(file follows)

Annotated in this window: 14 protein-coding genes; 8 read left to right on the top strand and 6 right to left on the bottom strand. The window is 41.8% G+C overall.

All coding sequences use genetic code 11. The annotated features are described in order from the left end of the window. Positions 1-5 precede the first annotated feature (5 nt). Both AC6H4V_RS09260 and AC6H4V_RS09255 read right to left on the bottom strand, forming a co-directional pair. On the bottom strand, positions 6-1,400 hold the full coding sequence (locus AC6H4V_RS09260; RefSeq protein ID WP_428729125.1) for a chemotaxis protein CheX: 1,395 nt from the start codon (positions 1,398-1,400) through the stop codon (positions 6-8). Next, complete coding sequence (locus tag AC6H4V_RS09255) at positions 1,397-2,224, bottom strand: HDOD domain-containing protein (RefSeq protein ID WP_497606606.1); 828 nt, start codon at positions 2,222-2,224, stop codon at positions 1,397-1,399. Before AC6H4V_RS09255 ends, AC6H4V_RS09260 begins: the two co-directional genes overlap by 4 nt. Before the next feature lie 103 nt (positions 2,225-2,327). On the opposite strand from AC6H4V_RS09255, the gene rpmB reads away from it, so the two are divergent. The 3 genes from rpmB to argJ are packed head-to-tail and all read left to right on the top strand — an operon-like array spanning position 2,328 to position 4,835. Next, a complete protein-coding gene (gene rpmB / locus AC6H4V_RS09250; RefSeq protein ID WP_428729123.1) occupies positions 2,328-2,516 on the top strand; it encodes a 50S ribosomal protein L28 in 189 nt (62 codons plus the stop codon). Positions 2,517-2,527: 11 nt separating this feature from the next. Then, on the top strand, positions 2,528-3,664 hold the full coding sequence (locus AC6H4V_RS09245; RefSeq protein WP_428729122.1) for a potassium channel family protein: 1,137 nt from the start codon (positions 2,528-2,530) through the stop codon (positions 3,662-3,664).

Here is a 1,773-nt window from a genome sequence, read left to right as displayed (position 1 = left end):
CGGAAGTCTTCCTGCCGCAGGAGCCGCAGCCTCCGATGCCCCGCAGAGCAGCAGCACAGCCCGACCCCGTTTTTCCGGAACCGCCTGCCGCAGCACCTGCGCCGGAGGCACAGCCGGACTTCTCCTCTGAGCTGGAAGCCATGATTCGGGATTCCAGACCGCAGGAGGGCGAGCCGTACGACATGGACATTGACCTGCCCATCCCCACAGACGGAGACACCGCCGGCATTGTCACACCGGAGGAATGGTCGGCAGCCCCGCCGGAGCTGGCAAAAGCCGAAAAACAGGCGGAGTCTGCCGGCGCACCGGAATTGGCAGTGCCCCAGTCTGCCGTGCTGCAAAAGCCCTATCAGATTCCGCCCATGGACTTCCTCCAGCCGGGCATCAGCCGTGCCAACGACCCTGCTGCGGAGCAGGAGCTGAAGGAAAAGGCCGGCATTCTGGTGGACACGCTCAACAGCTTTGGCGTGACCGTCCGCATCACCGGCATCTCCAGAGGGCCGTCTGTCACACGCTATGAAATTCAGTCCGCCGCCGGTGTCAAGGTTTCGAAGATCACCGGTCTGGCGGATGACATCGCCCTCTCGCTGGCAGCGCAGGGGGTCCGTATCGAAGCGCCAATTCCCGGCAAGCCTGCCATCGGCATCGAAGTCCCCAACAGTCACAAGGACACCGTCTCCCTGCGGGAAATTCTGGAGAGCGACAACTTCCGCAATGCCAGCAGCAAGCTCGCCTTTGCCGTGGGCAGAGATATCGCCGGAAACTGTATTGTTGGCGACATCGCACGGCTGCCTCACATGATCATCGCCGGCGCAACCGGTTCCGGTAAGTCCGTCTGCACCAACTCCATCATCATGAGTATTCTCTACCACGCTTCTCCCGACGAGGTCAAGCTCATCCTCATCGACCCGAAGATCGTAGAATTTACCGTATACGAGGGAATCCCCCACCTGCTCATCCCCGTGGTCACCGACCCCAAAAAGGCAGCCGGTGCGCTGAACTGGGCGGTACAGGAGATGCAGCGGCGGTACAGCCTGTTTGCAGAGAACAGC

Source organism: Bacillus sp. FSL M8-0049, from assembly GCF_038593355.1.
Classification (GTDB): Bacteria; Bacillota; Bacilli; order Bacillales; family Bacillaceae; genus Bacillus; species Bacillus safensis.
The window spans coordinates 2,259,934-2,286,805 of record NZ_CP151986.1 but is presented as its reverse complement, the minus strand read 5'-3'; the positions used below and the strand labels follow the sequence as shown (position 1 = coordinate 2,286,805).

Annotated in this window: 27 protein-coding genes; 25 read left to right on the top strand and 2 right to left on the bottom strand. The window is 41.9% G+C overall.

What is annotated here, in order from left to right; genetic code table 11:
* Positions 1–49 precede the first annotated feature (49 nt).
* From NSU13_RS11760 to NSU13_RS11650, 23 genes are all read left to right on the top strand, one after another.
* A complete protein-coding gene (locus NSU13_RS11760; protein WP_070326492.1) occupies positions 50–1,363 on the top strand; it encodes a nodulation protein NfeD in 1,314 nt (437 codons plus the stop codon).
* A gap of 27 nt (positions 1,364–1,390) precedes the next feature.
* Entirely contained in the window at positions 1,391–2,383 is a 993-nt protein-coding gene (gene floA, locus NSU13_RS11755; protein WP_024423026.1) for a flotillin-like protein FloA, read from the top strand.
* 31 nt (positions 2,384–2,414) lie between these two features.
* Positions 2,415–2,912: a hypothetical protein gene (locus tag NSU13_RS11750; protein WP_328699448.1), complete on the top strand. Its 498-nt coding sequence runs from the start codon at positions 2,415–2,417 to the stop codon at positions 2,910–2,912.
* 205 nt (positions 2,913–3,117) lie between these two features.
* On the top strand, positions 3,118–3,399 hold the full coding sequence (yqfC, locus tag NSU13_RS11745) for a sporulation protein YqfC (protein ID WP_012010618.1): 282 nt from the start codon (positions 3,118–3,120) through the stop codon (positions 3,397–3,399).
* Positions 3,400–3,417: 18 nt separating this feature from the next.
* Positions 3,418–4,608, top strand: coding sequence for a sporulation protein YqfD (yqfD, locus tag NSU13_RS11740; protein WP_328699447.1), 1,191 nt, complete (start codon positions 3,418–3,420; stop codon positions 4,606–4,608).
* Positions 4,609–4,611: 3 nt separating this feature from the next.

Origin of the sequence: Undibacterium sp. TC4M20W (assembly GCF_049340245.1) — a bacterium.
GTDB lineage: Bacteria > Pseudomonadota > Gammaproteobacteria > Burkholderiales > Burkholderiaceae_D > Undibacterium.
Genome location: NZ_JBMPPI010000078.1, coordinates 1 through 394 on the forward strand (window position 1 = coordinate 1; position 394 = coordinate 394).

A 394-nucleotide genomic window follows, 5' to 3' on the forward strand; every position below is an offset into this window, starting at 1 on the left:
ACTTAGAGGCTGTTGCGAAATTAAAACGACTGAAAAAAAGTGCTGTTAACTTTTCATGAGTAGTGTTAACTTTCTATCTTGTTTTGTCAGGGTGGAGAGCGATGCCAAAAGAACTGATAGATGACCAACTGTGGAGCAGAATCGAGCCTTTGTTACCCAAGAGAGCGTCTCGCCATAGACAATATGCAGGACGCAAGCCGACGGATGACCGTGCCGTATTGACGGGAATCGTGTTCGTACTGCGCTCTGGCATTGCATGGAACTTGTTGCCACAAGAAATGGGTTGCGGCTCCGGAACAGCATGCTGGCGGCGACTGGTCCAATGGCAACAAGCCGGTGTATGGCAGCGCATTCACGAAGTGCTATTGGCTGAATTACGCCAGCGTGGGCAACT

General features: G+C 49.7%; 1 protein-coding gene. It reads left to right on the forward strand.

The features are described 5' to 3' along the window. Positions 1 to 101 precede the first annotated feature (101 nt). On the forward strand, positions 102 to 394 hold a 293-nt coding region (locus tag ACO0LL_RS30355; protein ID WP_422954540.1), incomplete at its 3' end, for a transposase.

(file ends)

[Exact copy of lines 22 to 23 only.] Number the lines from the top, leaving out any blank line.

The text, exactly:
Origin of the sequence: Undibacterium sp. TC4M20W (assembly GCF_049340245.1) — a bacterium.
GTDB lineage: Bacteria > Pseudomonadota > Gammaproteobacteria > Burkholderiales > Burkholderiaceae_D > Undibacterium.